ALBANY — The Assembly committee investigating Gov. Andrew M. Cuomo on Monday presented a schedule that could lead to an impeachment vote "within weeks," while Assembly Speaker Carl Heastie said he won't make a deal with the governor to stop the process.
Heastie (D-Bronx) denied media reports that Cuomo is trying to negotiate a deal to avoid impeachment as the Assembly committee investigates allegations of sexual harassment and other issues.
"I’m not negotiating any deals," Heastie said after a closed-door meeting of the Assembly Judiciary Committee, noting Assembly "members have no confidence in the governor to remain in office."
But Judiciary Committee Chairman Charles Lavine (D-Glen Cove) said the process won’t be rushed, despite a majority of senators and Assembly members, including most Democrats, calling on Cuomo to resign after a report released last week by state Attorney General Letitia James accused the governor of sexual harassing 11 women.
Lavine called the James report a thorough investigation, but said the Assembly must weigh its evidence and arrive at its own conclusion.
"We are thinking the end of the process is a matter of weeks," Lavine said.
Lavine said no violation of criminal law need be committed for the Assembly to impeach. He said the constitution requires only evidence of "corruption of office," which Lavine said can include a wide range of activities, including sexual harassment.
The Assembly process will include a public hearing Aug. 23. The Democratic and Republican committee members will question an expert on sexual harassment and an expert on what would constitute an article of impeachment. If the full Assembly votes for one or more impeachment articles, the matter would go to the Democratic-controlled Senate and the judges of the state Court of Appeals for a trial.
Meanwhile Monday, Brittany Commisso, the aide who filed a criminal complaint against Cuomo, said in an interview with CBS News that his unwanted groping and kissing wasn’t consensual and his denials are "disgusting." The interview aired about 10 hours after Melissa DeRosa, the top adviser to Cuomo, resigned.
Cuomo has denied any wrongdoing. He has said some of the alleged events outlined in the James report never happened or that some of the women misconstrued or misinterpreted some of his remarks, which he said were meant to convey warmth and camaraderie in a high-pressure atmosphere.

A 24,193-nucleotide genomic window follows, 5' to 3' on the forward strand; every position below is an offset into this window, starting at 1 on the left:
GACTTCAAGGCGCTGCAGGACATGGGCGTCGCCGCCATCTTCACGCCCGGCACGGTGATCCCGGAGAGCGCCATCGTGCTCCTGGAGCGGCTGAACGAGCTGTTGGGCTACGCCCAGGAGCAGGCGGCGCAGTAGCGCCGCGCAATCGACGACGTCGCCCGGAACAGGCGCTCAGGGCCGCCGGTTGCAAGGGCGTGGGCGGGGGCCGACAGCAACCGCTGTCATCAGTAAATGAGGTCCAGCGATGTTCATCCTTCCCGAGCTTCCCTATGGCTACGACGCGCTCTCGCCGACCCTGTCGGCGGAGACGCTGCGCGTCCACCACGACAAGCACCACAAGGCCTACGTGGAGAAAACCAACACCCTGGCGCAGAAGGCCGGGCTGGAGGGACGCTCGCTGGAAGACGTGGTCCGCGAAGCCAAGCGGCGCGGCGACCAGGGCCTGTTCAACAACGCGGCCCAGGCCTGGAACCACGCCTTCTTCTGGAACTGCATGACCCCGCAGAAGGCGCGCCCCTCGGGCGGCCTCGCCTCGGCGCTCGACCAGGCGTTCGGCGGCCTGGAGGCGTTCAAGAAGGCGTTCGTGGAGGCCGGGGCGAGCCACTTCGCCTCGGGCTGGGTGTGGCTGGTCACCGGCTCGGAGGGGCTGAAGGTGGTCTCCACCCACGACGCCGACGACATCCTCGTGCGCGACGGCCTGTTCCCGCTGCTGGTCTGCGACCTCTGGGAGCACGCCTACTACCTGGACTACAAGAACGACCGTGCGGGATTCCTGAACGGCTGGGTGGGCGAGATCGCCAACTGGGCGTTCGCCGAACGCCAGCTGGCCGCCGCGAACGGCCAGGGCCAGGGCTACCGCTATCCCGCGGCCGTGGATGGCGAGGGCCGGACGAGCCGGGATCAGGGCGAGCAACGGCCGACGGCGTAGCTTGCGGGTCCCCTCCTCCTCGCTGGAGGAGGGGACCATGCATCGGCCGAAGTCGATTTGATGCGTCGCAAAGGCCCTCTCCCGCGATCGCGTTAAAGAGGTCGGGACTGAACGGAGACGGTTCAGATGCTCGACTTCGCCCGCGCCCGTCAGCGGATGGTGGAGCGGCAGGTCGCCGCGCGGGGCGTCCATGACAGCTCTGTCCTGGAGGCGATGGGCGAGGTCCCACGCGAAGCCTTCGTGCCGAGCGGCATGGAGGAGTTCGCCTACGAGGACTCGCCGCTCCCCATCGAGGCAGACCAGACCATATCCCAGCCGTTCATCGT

Later Monday, Cuomo’s attorney, Rita Glavin, continued to press her defense that the attorney general’s report has factual errors, that executive chamber records don’t match dates of incidents noted in the report. She also disputed the testimony of Commisso, who told the attorney general’s investigators that Cuomo cupped her breast around Nov. 16 at the governor’s mansion.
"That did not happen," Glavin told MSNBC. She said records show Commisso wasn’t at the mansion on or around that date.
Cuomo issued a 20-minute video on Aug. 3, the day the attorney general’s report was released, to respond to the report. He had spoken publicly the day before in a New York City news conference, and hasn't appeared in public since.
"You will be hearing directly from the governor soon," Glavin said.
Lavine said Cuomo will have several opportunities to comment and present evidence. A lengthy report by Cuomo's lawyers contesting some witnesses' testimony and interpretation of physical comment and comments are being reviewed by the Assembly committee.
"We want to make sure that should the committee vote to impeach, the articles of impeachment will be airtight," Lavine told reporters.
"I think this is going to be within weeks and not months," Heastie said.
However, should Cuomo resign, the impeachment effort could end, Lavine said. The Assembly also could choose to impeach Cuomo even if he resigns to prevent him from running for statewide office again.
To the rising tide of those urging the Assembly to take an impeachment vote now, Lavine had a warning: "If he wins, and he remains in office, unfettered; that is also a danger."
In addition to the sexual harassment allegations, the Judiciary Committee is probing Cuomo's accounting of deaths of nursing home residents from the virus, whether he misused his staff to help edit his political memoir last year, and whether he provided preferential treatment for COVID-19 testing to family members. The U.S. Justice Department is also investigating the accuracy of the nursing home mortality reports that the Cuomo administration provided to the State Legislature and the Justice Department last year.